In this scene, the foreshadowing is subtle but clear: Amelia needs a man who reads, and she’s about to meet one who may seem unsuitable in nearly every other way save that one … but still, the possibility for romance is there.
Start With the Scene That Sets Up the Story Idea
We’ve seen this one a million times. Think of the opening scene of the original Star Wars, in which Princess Leia hides the plans for the Death Star in R2-D2, setting up the story idea.
In Jeannette Walls’s shattering memoir The Glass Castle, she opens with a scene that begins with the unforgettable line, “I was sitting in a taxi, wondering if I had overdressed for the evening, when I looked out the window and saw Mom rooting through a dumpster.” She goes on to describe this encounter with her mother, setting up the rest of the novel, which tells the unsettling story of her harrowing childhood, beginning at the age of three.
Beware of Too Much, Too Soon
Even when you’ve got an opening scene that either sets up, foreshadows, or introduces your big story idea, that scene can still fail to capture the reader’s attention. One of the main reasons so many opening scenes fail is because the writer tries to tell too much about the story too soon.
Tell is the critical word here. The writer is telling—rather than showing—us the story. Many scenes are overburdened with backstory, description, and the characters’ inner monologue, which leaves little room for the action that should be driving the story forward.
Remember: What the readers need to know to read the story is not what you needed to know to write it. Because the beginning is usually the first part of the story that you commit to paper, you are just getting to know your characters, setting, plot, and themes. You’re exploring your characters’ voices and histories, your setting’s idiosyncrasies, your plot’s twists and turns and detours and dead ends, your themes’ nuances and expressions. You’re thinking on paper, stretching your way into your story, and that stretching is a critical part of the writing process, but just as stretching before you run is paramount, it’s not part of the run itself. It’s preparation.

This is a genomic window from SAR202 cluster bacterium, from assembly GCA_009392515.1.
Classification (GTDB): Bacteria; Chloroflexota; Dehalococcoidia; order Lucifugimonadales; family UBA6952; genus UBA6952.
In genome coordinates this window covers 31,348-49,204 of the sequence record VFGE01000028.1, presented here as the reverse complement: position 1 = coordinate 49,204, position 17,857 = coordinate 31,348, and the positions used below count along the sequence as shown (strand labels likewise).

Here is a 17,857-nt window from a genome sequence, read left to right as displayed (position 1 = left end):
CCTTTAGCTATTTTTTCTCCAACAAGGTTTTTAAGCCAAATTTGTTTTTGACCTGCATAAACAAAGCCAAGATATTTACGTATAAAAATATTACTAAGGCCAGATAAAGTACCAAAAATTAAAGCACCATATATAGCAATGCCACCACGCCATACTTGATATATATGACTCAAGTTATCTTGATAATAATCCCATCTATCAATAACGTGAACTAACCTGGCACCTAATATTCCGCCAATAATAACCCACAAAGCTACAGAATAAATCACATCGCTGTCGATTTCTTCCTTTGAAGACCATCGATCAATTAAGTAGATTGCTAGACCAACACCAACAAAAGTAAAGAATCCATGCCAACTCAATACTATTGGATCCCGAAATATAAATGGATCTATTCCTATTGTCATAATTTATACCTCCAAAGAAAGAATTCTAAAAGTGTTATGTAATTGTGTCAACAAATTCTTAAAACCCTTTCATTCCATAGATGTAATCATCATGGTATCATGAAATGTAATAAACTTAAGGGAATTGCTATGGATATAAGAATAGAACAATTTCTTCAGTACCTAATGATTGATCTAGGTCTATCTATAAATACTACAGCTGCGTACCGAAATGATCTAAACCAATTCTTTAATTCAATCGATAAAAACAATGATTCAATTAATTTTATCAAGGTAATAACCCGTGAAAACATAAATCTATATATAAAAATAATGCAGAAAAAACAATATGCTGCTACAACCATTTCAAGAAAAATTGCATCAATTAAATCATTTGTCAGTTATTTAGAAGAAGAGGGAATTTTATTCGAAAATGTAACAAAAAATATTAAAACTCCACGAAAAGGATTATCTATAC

So you need to go through and trim the parts of your opening that are obscuring the action so you can get to your big story idea sooner. You need to prune back your writing so that the inherent drama of your story idea is highlighted.
If you’re finding it difficult to edit your work, then try this trick. Print out your opening pages, and go through them, marking up the text in different colors to distinguish between backstory, description, and inner monologue.
- Backstory: This is wherever you talk about what happened in the past, before the present action of your opening scene began—childhood memories, past relationships, etc. Mark these lines/paragraphs/sections in blue.
- Description: These are the lines/paragraphs/sections where you describe your setting, expound on theme, detail backstory, etc. Mark these lines in pink.
- Inner monologue: These are the parts where you record your character’s thoughts and feelings. Mark them in yellow, and underline the sections in which your character is alone as well.
I know that you’re tempted to skip this exercise. But don’t. You only have to flip or scroll through it to know where you should edit your opening scene. This is one of the most useful exercises you’ll ever do and the one my students, clients, and writing friends always most applaud me for.
Turn to Page 50
For many writers, their story’s warm up lasts about fifty pages (or around the 15,000-word mark). That’s why I say to writers whose openings are slow, boring, obtuse, or otherwise unengaging: What happens on page fifty of your story?
If you enjoyed this post, I highly recommend The Writer’s Guide to Beginnings by Paula Munier.